- While they were torn away from Paul in person, they were not torn away in heart. (v.17) How does this comfort you while we are separated from each other physically?
- Paul says, “we endeavored the more eagerly and with great desire to see you face to face”. (17) As we are physically separated from the church, are there ways you can commit to prayer and care for each other?
- Paul points out that “Satan hindered” him from coming to them. What are ways (work, busyness, lack of motivation, selfishness…) that Satan tries to prevent us from gathering with the church?
- What will you do (within your control) to ensure that gathering with community is a priority in your life?
- Paul’s “hope”, “joy”, and “crown of boasting” is in the Thessalonian disciples. Are there any relationships you would describe in these terms? What forms these kinds of affections for others?
- How does Paul’s model of love for the Thessalonians adjust the way we love and invest in other believers?
1 Thessalonians 3:1-5
- Paul was willing to be left behind for the sake of the Thessalonians’ faith (v.1). What should we be willing to give up for our disciples and fellow believers?
- What are some specific sacrifices you can make for the spiritual health of others?
- Paul sent Timothy to the Thessalonians in their time of affliction. How does this speak to the importance of biblical fellowship in a time of difficulty?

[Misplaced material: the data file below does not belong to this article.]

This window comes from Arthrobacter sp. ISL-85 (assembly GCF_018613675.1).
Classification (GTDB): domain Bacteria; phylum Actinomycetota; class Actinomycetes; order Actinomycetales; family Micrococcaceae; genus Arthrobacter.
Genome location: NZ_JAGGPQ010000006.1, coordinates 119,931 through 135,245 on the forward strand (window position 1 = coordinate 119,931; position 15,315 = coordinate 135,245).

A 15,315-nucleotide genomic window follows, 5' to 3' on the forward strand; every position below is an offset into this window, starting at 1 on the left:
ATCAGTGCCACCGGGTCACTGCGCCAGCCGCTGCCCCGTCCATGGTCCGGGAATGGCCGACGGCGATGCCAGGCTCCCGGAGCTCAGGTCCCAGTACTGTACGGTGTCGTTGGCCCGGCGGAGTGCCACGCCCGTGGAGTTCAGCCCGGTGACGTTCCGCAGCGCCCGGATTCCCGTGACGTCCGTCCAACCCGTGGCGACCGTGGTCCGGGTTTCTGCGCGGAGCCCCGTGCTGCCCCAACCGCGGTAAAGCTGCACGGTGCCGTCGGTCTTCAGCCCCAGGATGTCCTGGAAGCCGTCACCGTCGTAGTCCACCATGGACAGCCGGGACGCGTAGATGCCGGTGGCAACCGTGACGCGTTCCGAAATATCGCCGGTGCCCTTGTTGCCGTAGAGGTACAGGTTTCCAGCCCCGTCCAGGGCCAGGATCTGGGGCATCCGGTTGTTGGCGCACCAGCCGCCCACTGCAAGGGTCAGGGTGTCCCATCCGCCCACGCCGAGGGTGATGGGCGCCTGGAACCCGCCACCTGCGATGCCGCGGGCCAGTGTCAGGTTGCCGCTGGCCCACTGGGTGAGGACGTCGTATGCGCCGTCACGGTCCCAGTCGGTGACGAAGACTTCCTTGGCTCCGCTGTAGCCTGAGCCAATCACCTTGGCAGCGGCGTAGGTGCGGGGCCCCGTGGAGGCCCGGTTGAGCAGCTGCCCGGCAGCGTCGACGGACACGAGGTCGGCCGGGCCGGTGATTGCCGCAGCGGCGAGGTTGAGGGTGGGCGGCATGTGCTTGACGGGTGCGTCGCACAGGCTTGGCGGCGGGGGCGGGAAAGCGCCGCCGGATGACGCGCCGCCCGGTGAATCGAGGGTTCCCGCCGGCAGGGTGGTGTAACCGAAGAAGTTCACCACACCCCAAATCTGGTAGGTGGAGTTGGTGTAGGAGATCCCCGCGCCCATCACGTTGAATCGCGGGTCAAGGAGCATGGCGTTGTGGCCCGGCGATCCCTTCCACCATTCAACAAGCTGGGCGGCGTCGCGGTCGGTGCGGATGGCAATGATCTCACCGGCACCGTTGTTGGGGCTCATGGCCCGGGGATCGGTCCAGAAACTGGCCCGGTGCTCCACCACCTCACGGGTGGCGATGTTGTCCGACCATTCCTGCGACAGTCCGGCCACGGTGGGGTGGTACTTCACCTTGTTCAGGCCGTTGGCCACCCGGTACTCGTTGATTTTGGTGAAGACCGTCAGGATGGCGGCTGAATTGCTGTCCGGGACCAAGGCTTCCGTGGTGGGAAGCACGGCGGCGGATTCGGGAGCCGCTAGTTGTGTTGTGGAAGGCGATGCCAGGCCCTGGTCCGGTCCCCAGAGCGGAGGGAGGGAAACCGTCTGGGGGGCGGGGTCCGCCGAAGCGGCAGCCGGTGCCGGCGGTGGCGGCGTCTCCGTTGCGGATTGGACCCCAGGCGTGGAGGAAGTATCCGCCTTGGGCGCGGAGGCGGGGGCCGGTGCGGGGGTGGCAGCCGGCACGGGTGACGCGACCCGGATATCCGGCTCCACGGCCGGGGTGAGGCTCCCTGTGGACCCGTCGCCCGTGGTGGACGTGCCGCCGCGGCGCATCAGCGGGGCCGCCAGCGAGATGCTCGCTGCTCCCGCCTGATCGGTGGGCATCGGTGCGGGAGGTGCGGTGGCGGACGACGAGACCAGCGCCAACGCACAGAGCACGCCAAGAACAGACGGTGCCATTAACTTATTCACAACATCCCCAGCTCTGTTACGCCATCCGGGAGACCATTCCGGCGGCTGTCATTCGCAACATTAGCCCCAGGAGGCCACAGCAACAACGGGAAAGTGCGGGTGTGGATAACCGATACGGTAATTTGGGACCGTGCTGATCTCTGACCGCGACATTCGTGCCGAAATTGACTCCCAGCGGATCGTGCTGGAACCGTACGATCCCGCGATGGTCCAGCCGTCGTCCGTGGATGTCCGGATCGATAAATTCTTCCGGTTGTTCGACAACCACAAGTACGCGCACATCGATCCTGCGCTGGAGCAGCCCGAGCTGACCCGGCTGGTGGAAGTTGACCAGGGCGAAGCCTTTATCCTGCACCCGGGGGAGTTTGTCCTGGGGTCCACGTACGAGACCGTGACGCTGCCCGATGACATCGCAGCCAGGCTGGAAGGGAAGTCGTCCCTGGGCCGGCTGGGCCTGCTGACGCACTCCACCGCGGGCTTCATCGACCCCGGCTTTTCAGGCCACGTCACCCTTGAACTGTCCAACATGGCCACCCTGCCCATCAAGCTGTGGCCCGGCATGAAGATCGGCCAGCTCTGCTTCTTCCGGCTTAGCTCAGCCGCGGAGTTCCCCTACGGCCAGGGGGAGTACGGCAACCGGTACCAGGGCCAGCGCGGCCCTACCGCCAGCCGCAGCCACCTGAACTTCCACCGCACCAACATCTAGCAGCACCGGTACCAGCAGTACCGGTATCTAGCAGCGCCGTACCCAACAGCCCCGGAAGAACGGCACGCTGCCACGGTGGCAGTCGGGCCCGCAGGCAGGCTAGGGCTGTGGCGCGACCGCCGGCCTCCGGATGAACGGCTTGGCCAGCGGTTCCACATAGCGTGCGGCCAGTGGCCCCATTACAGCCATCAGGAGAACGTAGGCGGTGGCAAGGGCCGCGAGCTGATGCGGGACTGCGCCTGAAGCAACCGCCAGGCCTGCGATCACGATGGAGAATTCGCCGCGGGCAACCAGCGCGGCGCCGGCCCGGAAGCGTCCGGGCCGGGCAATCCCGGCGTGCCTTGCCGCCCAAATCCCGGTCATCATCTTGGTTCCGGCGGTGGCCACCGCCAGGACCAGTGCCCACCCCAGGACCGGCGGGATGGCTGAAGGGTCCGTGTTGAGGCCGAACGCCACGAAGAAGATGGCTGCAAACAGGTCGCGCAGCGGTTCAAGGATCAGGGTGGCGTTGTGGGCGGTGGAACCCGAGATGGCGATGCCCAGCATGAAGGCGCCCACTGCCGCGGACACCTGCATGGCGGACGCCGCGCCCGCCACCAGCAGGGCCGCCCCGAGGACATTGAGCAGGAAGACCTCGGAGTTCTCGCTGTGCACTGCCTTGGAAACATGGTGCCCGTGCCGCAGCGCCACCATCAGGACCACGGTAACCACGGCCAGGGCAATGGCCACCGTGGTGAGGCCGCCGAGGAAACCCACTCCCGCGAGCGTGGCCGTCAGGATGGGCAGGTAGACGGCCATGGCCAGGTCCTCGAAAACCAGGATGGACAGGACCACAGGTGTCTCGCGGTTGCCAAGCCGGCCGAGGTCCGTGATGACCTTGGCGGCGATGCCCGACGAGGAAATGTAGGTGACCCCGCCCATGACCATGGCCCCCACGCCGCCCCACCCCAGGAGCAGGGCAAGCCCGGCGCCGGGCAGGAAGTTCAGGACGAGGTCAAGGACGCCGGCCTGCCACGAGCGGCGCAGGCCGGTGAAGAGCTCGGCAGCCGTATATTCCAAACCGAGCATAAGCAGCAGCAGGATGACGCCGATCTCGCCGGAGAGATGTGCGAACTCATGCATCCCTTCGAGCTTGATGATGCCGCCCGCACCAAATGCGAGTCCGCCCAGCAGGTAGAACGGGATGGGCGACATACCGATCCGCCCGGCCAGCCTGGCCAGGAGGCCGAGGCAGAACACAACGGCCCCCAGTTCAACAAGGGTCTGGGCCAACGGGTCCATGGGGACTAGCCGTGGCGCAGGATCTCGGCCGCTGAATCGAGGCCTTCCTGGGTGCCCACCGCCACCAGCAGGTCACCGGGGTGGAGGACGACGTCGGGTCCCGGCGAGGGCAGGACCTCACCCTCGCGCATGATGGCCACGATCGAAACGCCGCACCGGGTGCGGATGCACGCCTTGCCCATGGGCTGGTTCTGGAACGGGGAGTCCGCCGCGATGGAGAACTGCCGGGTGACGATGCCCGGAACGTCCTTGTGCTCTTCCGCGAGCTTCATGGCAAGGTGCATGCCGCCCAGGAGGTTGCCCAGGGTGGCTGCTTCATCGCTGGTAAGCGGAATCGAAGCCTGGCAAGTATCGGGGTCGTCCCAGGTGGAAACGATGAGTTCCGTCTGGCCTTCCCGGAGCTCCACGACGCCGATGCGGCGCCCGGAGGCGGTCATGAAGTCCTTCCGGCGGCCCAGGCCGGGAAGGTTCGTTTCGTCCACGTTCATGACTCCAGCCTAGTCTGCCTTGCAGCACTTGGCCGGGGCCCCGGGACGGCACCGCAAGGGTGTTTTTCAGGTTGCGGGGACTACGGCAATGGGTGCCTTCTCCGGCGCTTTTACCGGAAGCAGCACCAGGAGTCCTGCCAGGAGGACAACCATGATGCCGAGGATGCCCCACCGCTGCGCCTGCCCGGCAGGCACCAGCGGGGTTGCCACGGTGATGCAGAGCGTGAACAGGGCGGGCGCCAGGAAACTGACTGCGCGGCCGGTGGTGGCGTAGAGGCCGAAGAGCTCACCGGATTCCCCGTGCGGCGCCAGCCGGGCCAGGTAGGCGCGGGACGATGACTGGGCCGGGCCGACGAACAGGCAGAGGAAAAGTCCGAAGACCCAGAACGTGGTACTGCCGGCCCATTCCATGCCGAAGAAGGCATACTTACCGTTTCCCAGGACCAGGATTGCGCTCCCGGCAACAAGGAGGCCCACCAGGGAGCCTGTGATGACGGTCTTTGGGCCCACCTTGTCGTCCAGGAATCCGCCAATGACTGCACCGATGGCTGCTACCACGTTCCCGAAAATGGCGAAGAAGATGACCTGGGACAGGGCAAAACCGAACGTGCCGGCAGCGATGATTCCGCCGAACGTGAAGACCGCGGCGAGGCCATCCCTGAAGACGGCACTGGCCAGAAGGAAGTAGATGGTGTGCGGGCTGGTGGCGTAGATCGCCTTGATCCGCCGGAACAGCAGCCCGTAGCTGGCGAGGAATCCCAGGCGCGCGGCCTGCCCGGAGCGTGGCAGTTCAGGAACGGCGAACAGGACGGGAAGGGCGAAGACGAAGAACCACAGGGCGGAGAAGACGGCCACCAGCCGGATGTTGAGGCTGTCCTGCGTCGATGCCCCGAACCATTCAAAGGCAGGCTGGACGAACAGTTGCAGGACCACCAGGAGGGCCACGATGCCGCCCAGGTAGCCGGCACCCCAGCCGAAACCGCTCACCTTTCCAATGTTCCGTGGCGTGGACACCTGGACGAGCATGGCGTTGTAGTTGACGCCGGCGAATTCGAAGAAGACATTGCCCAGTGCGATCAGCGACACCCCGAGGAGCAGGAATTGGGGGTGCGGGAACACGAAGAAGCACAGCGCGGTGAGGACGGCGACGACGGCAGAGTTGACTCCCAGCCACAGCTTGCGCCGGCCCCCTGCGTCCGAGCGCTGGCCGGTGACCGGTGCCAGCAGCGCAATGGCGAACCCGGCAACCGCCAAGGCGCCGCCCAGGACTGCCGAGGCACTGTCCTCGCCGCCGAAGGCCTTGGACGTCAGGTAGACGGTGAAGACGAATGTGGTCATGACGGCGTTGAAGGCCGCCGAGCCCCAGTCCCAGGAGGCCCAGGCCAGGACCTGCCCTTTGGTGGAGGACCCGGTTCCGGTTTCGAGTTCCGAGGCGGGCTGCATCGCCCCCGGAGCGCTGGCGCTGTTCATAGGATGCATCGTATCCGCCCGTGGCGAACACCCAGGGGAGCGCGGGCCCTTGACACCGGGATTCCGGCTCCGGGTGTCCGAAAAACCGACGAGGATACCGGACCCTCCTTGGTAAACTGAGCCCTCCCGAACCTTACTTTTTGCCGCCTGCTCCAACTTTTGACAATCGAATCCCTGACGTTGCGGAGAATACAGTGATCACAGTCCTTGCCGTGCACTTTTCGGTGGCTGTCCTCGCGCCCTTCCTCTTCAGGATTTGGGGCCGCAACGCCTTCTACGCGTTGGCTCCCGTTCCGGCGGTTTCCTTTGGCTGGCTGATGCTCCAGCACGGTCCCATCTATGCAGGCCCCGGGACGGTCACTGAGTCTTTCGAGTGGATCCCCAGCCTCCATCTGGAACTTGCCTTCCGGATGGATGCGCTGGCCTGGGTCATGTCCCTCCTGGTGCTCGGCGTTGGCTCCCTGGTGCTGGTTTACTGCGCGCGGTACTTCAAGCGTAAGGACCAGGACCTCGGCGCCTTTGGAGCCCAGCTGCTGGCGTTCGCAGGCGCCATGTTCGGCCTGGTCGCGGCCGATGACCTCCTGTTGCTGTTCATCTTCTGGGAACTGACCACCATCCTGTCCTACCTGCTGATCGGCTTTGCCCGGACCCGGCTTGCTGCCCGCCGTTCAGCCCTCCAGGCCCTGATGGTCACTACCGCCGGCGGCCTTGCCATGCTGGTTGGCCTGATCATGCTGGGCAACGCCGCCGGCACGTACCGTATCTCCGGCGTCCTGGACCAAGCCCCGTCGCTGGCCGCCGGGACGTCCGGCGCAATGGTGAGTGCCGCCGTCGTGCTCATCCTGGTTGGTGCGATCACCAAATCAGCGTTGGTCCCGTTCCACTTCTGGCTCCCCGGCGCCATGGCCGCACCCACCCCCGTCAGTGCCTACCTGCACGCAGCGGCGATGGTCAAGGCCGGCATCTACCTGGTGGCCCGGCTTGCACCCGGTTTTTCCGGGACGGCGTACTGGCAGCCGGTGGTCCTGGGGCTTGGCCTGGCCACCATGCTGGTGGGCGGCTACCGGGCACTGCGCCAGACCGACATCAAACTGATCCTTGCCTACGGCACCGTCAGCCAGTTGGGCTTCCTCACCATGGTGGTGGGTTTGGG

- Paul wanted the Thessalonians to be strengthened and encouraged in the faith as they faced trials (v.2). What areas of your faith can be strengthened through these trials?
- What are you doing to strengthen your faith in this unprecedented season?
- The trials that the Thessalonians experienced were not accidental; rather they were destined (v.3). What does this tell us about how God works?
- How does it make you feel to know that God is sovereign over our tribulations?
- How could you use the truths of the sovereignty of God in afflictions to fuel your group’s mission to make disciples in this time?
- How could you turn a conversation about COVID-19 to the hope of the gospel in Jesus?
- Paul could no longer bear not knowing about the current faith of the Thessalonians, thus he sent Timothy to them. Make a personal goal to catch up and check in with one of your brothers or sisters in Christ this week.
- Pray for our church, that God would put a burning desire in our hearts to prioritize gathering with one another of the church. Pray that we would dive into discipleship and foster deeper relationships with others. Pray that we would fight to overcome all hindrances that Satan brings to keep us apart. Pray that God would provide a cure for COVID-19 and bring us face to face again to be strengthened.
- Pray for our city, that the frontline workers in Louisville would be protected in times of great physical affliction. Pray that God would stir in hearts and create opportunities for people to hear of Jesus and place their trust in him so that they are no longer moved by afflictions.
- Pray for our world, that the missionaries we have sent to plant churches and serve among the nations would be comforted to know that we love them and are thinking of them. Pray that God would sustain them through the burdens they carry to labor for Christ. Pray that we would make connections with them to hear about how they are doing though apart from us in person but not in heart.